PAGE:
The United States suffers from a problem in which we have excess and scarcity but lack the ability to balance the two. Today was a precipitation heavy day in St. Louis, full of rain that we direly need over in California. If only weather could be transferred across the country...
Although the weather was overcast, we still had a valuable site visit at Washington University in St. Louis. After checking out of our on campus hotel midmorning, we trekked across the WashU campus to the admissions office. We checked in at the front desk and looked over some informative reading material about the university and St. Louis while we waited for the start of our tour.
|The Bunny, a special WashU statue|
Our tour group consisted of our cohort and about fifteen other people, led by our tour guide Evan. Evan is a rising sophomore at Washington University who is doubling in political science and economics, and he was a very enthusiastic tour guide. However, I noticed it was difficult to hear what he was saying unless I stayed near the front of the group, as the tour moved quickly and he had lots of information to share. I enjoyed getting a sense of the campus and I really like how it’s a combination of both old style buildings and very modern facilities. I also appreciated all the green spaces and public art throughout the campus.
Beyond showing us the campus, Evan also talked about student life at WashU and the many programs offered. The dorms at WashU are notable because they are mainly “modern” style, which means there are only 3 or 4 students for each bathroom. They also have individually controlled air conditioning, lights, Tempur-Pedic mattresses, and allow appliances like microwaves and mini fridges. This is all very nice, but after Jae-An’s statement that they were ranked first in the country, I was unrealistically expecting some sort of luxury living space with remarkable amenities.
|Our tour guide, Evan|
Special events were another topic that Evan discussed a lot, stressing that there are lots of opportunities for Washington University students to interact with one another and the faculty through dinners, trips and events like waffle breakfasts and the residential housing Olympics. I was glad to hear that the housing system seems to foster a lot of spirit and create a sense of community. Additionally, all freshmen are required to house on campus and have both upperclassmen residential advisors for supervision and a sophomore WUSA (Washington University Student Advisor) for guidance and assistance in adjusting to college life. Overall, the living situation at Washington University seems ideal and a major asset of the university.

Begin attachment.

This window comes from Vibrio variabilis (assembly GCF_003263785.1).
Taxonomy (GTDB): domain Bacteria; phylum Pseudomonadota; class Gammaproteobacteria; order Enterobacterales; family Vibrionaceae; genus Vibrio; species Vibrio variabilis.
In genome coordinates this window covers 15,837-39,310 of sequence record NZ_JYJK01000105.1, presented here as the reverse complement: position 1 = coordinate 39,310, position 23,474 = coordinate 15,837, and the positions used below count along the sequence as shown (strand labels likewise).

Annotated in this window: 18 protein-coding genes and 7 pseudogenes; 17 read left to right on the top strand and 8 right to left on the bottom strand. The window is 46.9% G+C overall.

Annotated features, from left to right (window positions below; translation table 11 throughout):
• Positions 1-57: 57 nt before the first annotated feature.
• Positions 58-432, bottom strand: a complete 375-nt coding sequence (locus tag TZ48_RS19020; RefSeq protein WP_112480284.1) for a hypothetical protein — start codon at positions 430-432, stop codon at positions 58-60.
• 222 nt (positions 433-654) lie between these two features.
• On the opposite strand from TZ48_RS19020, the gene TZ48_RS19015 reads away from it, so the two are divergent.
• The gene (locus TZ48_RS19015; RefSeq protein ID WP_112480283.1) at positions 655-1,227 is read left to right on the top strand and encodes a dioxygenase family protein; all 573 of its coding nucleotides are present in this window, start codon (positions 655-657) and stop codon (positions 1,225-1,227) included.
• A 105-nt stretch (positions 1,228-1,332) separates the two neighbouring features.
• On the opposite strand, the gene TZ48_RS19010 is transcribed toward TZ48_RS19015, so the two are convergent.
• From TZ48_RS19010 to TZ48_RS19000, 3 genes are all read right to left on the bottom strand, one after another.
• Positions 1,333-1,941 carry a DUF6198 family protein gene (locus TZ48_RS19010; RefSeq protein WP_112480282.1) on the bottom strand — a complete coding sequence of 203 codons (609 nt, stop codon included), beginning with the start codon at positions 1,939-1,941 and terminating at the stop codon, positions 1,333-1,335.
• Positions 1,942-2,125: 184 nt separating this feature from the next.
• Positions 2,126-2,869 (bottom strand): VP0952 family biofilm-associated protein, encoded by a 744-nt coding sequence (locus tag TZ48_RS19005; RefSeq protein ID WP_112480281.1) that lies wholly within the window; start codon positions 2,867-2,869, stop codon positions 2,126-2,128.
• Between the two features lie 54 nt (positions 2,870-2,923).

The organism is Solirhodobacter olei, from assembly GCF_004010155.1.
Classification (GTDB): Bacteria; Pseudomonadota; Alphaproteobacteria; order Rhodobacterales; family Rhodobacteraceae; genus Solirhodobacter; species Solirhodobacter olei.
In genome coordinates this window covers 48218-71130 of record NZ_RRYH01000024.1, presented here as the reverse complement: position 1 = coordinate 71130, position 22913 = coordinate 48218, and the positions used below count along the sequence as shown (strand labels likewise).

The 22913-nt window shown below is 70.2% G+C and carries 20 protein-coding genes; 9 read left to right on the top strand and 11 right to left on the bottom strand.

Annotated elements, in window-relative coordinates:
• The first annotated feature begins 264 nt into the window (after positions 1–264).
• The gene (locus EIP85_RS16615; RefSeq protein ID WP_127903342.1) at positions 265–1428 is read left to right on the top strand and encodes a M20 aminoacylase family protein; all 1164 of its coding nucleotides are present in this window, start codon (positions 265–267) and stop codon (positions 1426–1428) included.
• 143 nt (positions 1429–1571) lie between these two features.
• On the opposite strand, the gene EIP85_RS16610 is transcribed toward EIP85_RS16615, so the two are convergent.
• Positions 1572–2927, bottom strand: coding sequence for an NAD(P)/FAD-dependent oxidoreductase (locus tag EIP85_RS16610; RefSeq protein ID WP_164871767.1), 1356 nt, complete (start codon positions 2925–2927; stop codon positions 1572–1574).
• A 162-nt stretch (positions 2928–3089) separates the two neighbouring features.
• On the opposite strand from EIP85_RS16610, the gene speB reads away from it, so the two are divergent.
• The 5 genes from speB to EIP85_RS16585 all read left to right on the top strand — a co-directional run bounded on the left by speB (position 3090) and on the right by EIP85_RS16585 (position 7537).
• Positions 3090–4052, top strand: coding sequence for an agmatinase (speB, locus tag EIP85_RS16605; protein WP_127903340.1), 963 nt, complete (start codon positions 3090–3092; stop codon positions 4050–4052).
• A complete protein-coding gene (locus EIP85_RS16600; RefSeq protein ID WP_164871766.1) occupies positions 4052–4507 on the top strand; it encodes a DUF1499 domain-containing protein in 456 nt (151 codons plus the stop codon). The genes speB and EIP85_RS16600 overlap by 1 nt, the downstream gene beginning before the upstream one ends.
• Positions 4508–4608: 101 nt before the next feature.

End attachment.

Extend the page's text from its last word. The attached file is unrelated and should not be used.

A bonus feature of our campus tour was that we were given a meal card to use at the dining commons. We used this for lunch and it was interesting to get a literal taste of college cuisine. I had a burrito that was decent enough, and I’m curious to compare the WashU food with what we’ll encounter at University of Chicago next week.
In the afternoon, we attended an information session hosted by admissions officer Amanda Garcia, as well as one of our guests from last night, Dana Robertson! I hadn’t been sitting very near Dana yesterday evening so it was nice to hear about her experiences, including her switch from a biology to African American studies major, her involvement with Black Anthology and their annual play, and the experiences her friends had with study abroad programs. Amanda also had a lot to share, both personal experiences and plenty of information about classes and the admission process. One major point that was memorable to me was the involvement of faculty and professors with the students, both Dana and Amanda relayed stories of talking to professors about class work and even going out to public events with them. Washington University has about a 1 to 7 faculty to student ratio, which is impressive. For me, teachers have always been an important part of my education and feeling like they are an accessible resource that I like, trust and respect is a big consideration of mine.
I had been a little disappointed with how our busy schedule had prevented us from venturing into St. Louis beyond the campus, but due to a lucky flight delay today we managed to drive downtown and see the St. Louis Arch! It was truly awesome and monumental despite being shrouded in clouds. We also caught a glimpse of the Mississippi River and the old courthouse in which the Dred Scott decision was made. Our taxi driver, Dennis, narrated our whole ride, which was a nice way to get an abbreviated tour of St. Louis. Even though I know the primary purpose of our trips is to gain knowledge about colleges, the traveler in me thinks that going to new places and not exploring a little is a shame, so I’m glad we got to briefly investigate St. Louis.
|Me near the bottom of the Arch|
Due to the flight delay, we didn’t get into Chicago until quite late. It was a relief to finally settle into our lovely accommodations at the Omni Hotel and eat dinner nearby, and I’m elated that we are in this big city now! Tomorrow we visit and learn all about Northwestern University, which I’m looking forward to since I did some research on the school and will have more expectations that at WashU.